This morning a $150 million fund attached to a Bitcoin-like network called Ethereum was hacked.
The fund belongs to a group by the name of Distributed Autonomous Organization. The DAO was built to allow people to invest money into a digital pot in exchange for decision making rights—similar to how equity works. But, rather than put an executive board or bank in charge of managing the money, votes, decision making, and actual investing or buying; smart contracts, or a series of coded rules, act on behalf of the group.
In the hack, a portion of the money worth $60 million has been split off from the main fund into what's called a "child" DAO. The good news is that the money is on hold. The system is built so that a child DAO can't cash out any money for 27 days after it has been created. That means members of the DAO have time to regain control of the money.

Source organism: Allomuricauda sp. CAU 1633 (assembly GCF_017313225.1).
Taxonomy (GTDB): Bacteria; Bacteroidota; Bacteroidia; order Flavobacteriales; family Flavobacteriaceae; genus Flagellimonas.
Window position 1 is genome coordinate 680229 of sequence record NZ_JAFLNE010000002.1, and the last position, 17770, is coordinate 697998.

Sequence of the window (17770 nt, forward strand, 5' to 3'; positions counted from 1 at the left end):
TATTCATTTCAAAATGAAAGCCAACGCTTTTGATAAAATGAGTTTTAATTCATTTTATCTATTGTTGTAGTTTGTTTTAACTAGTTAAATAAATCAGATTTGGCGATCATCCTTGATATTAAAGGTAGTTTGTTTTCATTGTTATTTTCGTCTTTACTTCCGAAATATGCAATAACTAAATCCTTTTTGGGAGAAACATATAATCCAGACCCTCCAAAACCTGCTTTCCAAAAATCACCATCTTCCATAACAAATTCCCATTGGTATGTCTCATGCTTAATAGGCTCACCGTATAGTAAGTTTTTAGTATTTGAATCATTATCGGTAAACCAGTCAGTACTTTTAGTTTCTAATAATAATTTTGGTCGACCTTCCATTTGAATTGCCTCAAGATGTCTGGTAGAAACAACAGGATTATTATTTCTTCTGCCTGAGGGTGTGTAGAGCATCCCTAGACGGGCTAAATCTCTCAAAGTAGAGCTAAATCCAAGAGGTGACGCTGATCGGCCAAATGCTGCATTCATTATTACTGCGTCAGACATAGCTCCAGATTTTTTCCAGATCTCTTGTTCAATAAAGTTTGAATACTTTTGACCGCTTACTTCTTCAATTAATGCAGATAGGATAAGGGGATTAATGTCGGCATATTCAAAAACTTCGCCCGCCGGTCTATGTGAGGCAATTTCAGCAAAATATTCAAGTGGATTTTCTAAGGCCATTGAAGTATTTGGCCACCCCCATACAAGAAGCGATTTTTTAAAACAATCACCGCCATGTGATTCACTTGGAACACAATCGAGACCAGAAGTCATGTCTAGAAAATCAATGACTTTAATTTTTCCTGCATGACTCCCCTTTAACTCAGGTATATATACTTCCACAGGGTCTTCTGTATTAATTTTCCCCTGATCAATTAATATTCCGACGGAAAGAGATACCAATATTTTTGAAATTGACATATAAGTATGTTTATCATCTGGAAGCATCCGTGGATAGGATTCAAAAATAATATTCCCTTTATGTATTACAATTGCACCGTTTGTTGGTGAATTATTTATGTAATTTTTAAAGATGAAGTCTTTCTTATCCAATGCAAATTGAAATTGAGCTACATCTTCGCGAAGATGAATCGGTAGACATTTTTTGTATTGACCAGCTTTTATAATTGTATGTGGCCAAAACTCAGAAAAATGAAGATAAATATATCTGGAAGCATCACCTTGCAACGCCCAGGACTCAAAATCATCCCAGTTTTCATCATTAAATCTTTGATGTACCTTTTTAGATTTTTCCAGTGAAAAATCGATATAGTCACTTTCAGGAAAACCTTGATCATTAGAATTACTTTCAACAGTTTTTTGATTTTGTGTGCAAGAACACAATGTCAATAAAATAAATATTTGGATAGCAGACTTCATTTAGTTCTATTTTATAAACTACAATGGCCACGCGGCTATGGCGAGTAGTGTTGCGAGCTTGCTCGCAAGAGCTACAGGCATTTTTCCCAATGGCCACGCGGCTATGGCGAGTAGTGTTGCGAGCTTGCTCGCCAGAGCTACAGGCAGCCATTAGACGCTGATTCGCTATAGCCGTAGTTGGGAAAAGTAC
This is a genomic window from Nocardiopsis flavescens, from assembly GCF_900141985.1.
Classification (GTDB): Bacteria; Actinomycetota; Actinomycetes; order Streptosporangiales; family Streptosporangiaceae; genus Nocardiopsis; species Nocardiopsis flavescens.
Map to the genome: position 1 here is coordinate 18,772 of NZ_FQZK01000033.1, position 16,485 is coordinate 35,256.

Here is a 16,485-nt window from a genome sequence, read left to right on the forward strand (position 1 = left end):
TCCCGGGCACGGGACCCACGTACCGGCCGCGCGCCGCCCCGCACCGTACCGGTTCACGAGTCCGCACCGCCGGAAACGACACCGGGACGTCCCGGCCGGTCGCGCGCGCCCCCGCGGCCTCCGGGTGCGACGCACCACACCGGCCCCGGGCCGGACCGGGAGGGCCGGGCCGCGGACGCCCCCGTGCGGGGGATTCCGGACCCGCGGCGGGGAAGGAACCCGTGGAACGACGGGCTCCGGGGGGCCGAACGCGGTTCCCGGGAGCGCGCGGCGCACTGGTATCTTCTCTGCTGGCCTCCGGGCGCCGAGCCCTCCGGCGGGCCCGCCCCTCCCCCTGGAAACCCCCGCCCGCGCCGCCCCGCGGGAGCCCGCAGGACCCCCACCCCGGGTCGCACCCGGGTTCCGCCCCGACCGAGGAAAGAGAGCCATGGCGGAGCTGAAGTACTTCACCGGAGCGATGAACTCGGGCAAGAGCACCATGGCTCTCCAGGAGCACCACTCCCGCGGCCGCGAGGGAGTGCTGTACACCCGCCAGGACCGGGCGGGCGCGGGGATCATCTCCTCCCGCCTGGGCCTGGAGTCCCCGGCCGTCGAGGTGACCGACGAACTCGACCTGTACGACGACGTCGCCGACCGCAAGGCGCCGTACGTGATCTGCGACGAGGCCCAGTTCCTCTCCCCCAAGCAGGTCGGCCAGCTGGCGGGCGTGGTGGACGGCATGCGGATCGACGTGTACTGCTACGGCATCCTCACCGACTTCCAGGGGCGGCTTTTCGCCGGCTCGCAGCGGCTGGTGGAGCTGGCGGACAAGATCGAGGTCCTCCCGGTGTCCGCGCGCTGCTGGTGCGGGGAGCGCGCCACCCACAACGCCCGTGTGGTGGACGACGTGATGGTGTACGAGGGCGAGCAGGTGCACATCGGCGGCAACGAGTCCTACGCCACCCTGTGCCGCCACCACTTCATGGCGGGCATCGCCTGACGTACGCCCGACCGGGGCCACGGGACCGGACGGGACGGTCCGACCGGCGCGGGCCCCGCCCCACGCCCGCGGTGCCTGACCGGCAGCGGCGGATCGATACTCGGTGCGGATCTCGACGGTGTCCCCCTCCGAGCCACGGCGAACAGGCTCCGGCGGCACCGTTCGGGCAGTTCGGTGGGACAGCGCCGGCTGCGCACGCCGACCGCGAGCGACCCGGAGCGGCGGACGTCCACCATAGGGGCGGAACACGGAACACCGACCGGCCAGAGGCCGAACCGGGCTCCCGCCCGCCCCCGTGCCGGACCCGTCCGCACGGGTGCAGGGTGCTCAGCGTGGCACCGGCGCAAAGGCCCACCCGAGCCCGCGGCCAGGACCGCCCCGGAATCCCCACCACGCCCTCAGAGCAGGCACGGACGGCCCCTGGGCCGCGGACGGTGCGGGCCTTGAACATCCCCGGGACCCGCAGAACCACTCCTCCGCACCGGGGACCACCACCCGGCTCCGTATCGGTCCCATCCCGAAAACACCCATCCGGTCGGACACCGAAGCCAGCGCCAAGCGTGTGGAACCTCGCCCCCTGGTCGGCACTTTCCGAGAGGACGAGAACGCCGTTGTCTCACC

What's curious is how the group will ultimately be able to reroute that money back to its original owners. Several ideas have been floated, but no decision has been made. If the money is ultimately lost, members of the DAO will have to question the benefits of a system in which there is no accountability.